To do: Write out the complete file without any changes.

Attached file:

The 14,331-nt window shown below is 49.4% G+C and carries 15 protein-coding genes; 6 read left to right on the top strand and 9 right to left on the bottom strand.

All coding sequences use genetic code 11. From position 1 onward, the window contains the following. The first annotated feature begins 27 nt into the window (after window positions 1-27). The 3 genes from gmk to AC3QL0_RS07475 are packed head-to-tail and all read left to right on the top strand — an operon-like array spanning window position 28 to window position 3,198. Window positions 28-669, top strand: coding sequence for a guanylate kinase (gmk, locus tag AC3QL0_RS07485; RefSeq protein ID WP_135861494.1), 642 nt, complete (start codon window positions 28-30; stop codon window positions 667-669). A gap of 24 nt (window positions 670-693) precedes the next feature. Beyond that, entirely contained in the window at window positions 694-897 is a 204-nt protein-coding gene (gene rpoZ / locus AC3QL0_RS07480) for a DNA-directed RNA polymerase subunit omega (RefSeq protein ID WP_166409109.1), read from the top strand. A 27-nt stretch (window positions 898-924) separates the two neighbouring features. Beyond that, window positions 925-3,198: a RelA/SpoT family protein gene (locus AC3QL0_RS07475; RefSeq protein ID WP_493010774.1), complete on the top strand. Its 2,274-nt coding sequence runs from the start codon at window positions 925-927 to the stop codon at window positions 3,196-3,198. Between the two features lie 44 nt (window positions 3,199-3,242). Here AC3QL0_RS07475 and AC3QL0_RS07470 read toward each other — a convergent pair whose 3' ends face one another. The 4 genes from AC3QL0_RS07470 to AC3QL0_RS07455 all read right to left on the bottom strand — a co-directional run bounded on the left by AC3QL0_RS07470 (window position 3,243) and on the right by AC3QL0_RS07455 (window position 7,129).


The 14,331-nt window shown below is 49.4% G+C and carries 15 protein-coding genes; 6 read left to right on the top strand and 9 right to left on the bottom strand.

All coding sequences use genetic code 11. From position 1 onward, the window contains the following. The first annotated feature begins 27 nt into the window (after window positions 1-27). The 3 genes from gmk to AC3QL0_RS07475 are packed head-to-tail and all read left to right on the top strand — an operon-like array spanning window position 28 to window position 3,198. Window positions 28-669, top strand: coding sequence for a guanylate kinase (gmk, locus tag AC3QL0_RS07485; RefSeq protein ID WP_135861494.1), 642 nt, complete (start codon window positions 28-30; stop codon window positions 667-669). A gap of 24 nt (window positions 670-693) precedes the next feature. Beyond that, entirely contained in the window at window positions 694-897 is a 204-nt protein-coding gene (gene rpoZ / locus AC3QL0_RS07480) for a DNA-directed RNA polymerase subunit omega (RefSeq protein ID WP_166409109.1), read from the top strand. A 27-nt stretch (window positions 898-924) separates the two neighbouring features. Beyond that, window positions 925-3,198: a RelA/SpoT family protein gene (locus AC3QL0_RS07475; RefSeq protein ID WP_493010774.1), complete on the top strand. Its 2,274-nt coding sequence runs from the start codon at window positions 925-927 to the stop codon at window positions 3,196-3,198. Between the two features lie 44 nt (window positions 3,199-3,242). Here AC3QL0_RS07475 and AC3QL0_RS07470 read toward each other — a convergent pair whose 3' ends face one another. The 4 genes from AC3QL0_RS07470 to AC3QL0_RS07455 all read right to left on the bottom strand — a co-directional run bounded on the left by AC3QL0_RS07470 (window position 3,243) and on the right by AC3QL0_RS07455 (window position 7,129).